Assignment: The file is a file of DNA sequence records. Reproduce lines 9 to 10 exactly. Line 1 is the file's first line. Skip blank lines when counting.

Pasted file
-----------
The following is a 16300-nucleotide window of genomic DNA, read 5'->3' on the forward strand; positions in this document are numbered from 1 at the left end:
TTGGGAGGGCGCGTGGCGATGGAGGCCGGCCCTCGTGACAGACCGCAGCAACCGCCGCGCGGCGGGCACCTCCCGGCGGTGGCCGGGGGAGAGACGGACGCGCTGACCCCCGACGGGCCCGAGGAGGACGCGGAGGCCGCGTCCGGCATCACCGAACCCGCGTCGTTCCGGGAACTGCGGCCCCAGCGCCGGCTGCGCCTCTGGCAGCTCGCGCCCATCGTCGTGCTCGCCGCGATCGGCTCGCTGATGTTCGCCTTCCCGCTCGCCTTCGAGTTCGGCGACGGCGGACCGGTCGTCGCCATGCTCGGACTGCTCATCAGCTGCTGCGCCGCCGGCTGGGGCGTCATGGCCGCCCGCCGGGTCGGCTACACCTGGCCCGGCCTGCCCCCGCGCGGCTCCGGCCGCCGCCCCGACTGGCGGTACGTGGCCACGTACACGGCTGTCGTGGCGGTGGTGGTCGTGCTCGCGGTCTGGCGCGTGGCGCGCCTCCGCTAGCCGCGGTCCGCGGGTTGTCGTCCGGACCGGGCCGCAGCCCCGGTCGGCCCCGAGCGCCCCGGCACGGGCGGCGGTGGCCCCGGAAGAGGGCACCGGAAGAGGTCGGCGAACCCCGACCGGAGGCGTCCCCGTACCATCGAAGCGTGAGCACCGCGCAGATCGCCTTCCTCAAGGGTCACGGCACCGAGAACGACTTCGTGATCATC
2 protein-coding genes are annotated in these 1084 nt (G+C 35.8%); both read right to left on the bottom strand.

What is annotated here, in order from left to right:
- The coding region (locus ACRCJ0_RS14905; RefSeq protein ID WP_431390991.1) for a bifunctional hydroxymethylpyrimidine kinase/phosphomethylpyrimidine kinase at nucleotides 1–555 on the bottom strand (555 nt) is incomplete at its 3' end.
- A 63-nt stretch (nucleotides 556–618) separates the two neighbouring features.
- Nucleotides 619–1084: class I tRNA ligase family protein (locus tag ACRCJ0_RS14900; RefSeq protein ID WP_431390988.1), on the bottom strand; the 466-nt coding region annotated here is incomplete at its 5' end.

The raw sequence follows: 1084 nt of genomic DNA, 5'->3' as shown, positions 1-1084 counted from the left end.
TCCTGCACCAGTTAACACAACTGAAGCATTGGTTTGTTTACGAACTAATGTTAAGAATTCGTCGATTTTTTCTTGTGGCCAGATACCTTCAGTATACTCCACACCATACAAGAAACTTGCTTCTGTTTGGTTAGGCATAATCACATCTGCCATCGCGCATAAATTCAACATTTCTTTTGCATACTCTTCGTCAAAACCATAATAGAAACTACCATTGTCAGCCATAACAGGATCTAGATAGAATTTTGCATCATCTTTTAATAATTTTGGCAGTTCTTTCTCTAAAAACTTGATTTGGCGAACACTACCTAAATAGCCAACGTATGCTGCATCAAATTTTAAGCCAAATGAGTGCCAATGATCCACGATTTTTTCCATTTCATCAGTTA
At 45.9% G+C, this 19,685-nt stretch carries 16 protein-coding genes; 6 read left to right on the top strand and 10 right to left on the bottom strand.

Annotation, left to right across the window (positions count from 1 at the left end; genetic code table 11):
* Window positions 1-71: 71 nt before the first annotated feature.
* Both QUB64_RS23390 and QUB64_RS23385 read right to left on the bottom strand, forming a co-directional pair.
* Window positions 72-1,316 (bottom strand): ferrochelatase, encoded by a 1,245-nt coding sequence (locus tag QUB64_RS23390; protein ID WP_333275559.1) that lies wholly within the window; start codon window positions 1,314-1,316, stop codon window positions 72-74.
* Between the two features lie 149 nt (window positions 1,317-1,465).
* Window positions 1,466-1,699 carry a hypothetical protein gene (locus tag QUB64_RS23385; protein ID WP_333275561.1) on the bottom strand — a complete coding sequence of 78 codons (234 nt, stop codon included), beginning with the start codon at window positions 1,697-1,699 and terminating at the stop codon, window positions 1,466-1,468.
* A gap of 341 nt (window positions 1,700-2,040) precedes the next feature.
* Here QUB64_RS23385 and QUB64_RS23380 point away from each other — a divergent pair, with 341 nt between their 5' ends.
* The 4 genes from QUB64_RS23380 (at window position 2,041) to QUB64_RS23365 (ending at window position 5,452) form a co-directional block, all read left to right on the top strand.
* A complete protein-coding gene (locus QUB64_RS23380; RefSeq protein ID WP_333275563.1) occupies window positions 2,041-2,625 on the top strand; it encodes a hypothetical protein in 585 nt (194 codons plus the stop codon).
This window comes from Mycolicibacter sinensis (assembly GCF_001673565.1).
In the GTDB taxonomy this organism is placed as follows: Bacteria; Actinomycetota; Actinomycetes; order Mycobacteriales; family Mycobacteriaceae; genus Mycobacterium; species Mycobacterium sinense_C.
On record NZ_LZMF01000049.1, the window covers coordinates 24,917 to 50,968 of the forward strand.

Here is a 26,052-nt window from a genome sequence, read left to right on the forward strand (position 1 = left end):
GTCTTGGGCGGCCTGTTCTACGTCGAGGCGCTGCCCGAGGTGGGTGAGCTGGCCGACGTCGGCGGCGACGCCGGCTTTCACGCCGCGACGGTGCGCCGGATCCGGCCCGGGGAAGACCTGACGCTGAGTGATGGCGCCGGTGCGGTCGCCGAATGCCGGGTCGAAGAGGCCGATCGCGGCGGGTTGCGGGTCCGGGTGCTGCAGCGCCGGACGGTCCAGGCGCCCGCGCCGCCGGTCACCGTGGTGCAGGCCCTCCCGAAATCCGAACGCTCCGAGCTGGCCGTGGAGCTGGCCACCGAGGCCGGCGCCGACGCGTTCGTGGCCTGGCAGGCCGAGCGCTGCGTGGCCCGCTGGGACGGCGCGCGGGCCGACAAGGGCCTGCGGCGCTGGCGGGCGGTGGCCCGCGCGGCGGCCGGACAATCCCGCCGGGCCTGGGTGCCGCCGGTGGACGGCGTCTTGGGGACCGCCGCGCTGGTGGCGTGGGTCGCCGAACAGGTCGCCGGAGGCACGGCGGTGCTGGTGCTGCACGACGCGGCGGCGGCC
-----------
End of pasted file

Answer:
TCCTGCACCAGTTAACACAACTGAAGCATTGGTTTGTTTACGAACTAATGTTAAGAATTCGTCGATTTTTTCTTGTGGCCAGATACCTTCAGTATACTCCACACCATACAAGAAACTTGCTTCTGTTTGGTTAGGCATAATCACATCTGCCATCGCGCATAAATTCAACATTTCTTTTGCATACTCTTCGTCAAAACCATAATAGAAACTACCATTGTCAGCCATAACAGGATCTAGATAGAATTTTGCATCATCTTTTAATAATTTTGGCAGTTCTTTCTCTAAAAACTTGATTTGGCGAACACTACCTAAATAGCCAACGTATGCTGCATCAAATTTTAAGCCAAATGAGTGCCAATGATCCACGATTTTTTCCATTTCATCAGTTA
At 45.9% G+C, this 19,685-nt stretch carries 16 protein-coding genes; 6 read left to right on the top strand and 10 right to left on the bottom strand.